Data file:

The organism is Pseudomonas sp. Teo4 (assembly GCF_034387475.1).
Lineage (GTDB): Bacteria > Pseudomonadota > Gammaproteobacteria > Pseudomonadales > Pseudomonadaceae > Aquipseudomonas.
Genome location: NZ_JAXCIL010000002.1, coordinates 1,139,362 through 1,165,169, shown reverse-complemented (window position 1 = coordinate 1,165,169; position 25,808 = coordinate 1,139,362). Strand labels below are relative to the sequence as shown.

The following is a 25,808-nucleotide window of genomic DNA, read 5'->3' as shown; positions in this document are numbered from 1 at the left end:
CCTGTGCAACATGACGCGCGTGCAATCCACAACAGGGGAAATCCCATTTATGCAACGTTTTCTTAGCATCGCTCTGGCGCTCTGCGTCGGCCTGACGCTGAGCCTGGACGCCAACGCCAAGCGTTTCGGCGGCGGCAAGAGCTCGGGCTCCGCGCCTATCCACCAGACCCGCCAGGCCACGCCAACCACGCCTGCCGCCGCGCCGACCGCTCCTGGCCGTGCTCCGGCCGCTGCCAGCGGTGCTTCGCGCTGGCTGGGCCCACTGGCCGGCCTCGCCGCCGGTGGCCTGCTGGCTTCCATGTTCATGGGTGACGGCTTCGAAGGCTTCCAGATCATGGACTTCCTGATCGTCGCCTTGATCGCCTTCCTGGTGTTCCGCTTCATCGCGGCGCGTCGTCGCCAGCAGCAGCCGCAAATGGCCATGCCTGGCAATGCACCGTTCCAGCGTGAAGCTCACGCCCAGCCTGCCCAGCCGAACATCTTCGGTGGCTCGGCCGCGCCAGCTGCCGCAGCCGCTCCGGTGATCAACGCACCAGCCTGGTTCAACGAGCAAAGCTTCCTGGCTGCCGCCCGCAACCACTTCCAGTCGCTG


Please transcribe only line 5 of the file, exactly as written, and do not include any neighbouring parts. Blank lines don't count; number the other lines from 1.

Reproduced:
CCTGTGCAACATGACGCGCGTGCAATCCACAACAGGGGAAATCCCATTTATGCAACGTTTTCTTAGCATCGCTCTGGCGCTCTGCGTCGGCCTGACGCTGAGCCTGGACGCCAACGCCAAGCGTTTCGGCGGCGGCAAGAGCTCGGGCTCCGCGCCTATCCACCAGACCCGCCAGGCCACGCCAACCACGCCTGCCGCCGCGCCGACCGCTCCTGGCCGTGCTCCGGCCGCTGCCAGCGGTGCTTCGCGCTGGCTGGGCCCACTGGCCGGCCTCGCCGCCGGTGGCCTGCTGGCTTCCATGTTCATGGGTGACGGCTTCGAAGGCTTCCAGATCATGGACTTCCTGATCGTCGCCTTGATCGCCTTCCTGGTGTTCCGCTTCATCGCGGCGCGTCGTCGCCAGCAGCAGCCGCAAATGGCCATGCCTGGCAATGCACCGTTCCAGCGTGAAGCTCACGCCCAGCCTGCCCAGCCGAACATCTTCGGTGGCTCGGCCGCGCCAGCTGCCGCAGCCGCTCCGGTGATCAACGCACCAGCCTGGTTCAACGAGCAAAGCTTCCTGGCTGCCGCCCGCAACCACTTCCAGTCGCTG